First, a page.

I arose early and was on the road by 8:30. My host had prepared a detailed route to Lewes, then looping north to Killan's Pond State Park, but I changed plans once again and decided to camp at Cape Henlopen just outside of Delaware's oldest town. I rode through more of Delaware's agricultural area on a morning that was humid well before noon. At one point I thought I got lost, and a couple of roadies out for a ride pulled over to help me out with directions. As we sweated and said goodbyes, they saw a combine come down the road followed by a line of cars. "Hey, let's draft the combine" one said to another, and they jumped on, clicked in, and pulled in behind the combine and ahead of the first car. "Delaware cyclists are tough" I thought as I headed towards Lewes.

Once I crossed to town, I turned right on the road leading to the ferry terminal. I passed on it and its promised trip to Cape May, New Jersey and headed to Cape Henlopen State Park. They managed to find a tent site for me, I gritted my teeth and paid the 32 bucks they required for an out of state resident, and I had a place to stay. I rode around the park on the extensive bike trail, visited the WWII era Fort Miles, and had lunch.

The park's Scenic Overlook stands above the Great Dune, the largest such formation between New England and North Carolina. Another tourist took my photo with the Dune a striking backdrop.

I decided to finally put my swimsuit to use this trip and parked at the Point Comfort Station, changed, and went into the surf. While going into the water was a treat, I should have chosen a different beach. The surf is very strong on the ocean side of the Cape, and the undertow was fierce. I was sucked under the water several times, the first time with a current so strong it pulled my swimsuit to my ankles. Swimming was out of the question, and my bodysurfing had mixed results. And getting pounded by the surf isn't the kindest treatment a curved spine and rickety joints can receive. I left after about a half hour and a half glass of seawater.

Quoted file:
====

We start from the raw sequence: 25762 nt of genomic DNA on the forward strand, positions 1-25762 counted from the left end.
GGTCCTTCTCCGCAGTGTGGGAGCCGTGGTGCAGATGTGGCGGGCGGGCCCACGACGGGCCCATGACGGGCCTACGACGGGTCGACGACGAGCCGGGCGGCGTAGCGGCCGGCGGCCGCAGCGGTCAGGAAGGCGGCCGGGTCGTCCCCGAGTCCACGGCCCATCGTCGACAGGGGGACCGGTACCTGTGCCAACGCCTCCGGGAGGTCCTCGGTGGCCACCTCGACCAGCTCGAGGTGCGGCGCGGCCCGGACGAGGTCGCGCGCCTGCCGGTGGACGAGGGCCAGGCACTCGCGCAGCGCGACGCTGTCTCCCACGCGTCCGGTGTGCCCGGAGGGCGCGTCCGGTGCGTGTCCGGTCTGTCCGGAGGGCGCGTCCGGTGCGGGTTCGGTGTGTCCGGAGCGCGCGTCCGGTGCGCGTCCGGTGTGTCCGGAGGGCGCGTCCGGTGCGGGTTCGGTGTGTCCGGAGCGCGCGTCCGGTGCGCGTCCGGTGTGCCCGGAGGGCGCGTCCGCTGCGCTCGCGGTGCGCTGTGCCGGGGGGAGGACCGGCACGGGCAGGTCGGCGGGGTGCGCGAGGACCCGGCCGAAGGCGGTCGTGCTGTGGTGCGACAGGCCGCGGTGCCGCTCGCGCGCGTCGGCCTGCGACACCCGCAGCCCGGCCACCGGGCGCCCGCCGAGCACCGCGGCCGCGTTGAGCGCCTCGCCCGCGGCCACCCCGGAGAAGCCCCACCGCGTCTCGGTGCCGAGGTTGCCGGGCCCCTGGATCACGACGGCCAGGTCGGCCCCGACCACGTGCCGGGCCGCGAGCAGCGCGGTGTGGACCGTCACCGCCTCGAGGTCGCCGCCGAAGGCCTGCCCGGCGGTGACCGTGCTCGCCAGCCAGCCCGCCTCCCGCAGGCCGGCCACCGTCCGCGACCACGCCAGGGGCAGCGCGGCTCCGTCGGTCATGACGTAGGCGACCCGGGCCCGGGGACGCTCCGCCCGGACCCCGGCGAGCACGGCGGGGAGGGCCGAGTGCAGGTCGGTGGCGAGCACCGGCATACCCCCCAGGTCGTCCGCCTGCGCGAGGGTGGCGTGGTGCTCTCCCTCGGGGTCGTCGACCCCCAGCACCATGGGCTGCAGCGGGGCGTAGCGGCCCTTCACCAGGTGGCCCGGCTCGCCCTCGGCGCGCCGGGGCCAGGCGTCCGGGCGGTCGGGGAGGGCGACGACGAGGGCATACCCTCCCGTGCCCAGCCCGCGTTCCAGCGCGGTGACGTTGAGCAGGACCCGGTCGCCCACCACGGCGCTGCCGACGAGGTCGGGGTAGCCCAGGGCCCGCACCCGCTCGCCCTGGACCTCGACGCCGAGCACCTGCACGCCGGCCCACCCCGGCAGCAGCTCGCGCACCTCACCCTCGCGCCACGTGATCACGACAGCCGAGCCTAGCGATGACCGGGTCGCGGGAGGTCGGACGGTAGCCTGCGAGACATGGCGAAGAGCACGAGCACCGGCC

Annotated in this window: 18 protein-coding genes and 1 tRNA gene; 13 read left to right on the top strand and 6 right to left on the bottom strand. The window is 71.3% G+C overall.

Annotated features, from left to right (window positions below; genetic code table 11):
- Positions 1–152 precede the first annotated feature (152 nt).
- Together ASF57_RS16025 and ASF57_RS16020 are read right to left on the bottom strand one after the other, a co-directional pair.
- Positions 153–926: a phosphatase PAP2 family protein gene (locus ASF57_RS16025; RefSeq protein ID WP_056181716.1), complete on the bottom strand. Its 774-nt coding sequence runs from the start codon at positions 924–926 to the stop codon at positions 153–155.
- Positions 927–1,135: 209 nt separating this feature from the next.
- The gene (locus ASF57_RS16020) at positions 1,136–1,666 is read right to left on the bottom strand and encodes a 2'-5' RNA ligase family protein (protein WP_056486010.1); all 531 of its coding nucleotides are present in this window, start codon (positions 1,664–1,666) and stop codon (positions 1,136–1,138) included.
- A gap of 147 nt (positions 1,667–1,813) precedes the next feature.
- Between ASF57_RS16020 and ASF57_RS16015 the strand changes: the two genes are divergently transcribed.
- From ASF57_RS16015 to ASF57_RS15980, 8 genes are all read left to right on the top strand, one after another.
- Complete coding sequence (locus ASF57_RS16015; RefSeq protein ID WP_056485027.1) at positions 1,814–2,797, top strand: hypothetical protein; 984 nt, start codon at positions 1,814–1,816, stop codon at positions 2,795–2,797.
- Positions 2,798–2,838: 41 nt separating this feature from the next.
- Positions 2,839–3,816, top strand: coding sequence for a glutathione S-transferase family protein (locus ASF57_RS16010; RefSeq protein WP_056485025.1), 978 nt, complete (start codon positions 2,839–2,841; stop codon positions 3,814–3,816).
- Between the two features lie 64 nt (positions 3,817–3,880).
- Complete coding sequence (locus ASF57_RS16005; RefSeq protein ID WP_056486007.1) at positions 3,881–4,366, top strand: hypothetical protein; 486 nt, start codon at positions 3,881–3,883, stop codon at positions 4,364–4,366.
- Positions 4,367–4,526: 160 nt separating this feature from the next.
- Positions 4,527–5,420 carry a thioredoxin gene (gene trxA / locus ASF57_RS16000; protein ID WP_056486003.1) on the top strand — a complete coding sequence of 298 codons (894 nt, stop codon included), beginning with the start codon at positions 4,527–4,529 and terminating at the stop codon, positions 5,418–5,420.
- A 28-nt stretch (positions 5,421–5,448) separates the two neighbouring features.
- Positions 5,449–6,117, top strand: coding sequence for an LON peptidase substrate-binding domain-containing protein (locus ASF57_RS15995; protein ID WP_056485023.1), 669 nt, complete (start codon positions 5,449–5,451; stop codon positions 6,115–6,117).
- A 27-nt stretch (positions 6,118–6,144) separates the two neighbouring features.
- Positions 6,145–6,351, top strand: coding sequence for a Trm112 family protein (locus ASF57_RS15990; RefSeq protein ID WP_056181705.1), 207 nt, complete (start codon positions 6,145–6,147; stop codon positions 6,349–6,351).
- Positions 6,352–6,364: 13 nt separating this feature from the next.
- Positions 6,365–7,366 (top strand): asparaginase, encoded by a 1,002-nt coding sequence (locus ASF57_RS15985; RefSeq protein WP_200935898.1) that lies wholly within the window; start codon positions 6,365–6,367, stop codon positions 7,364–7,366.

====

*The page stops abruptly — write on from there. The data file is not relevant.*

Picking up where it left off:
Sitting on the ferry terminal with the retirees watching the boat come in was considerably more relaxing. I was tempted to take the ferry to Cape May and back, but I couldn't afford the three hours time. Another day, definitely.

Once I was rolling to the town of Lewes proper, I noticed my front tire felt spongy again. I determined to find the town's bike shop while I was out. Before then, I stopped at the Zwaanendael Museum, devoted to the history of Lewes from the initial Dutch settlement of 1631 to the present. As the elderly docent at the museum explained to me, in 1931 the city decided to pay tribute to Delaware's Dutch heritage, and so they constructed a replica of a town hall in The Netherlands. "We had many men out of work at that time," she told me, "and it seemed a good way to get folks doing something and honor Delaware's history as well. It was my generation's version of a stimulus package."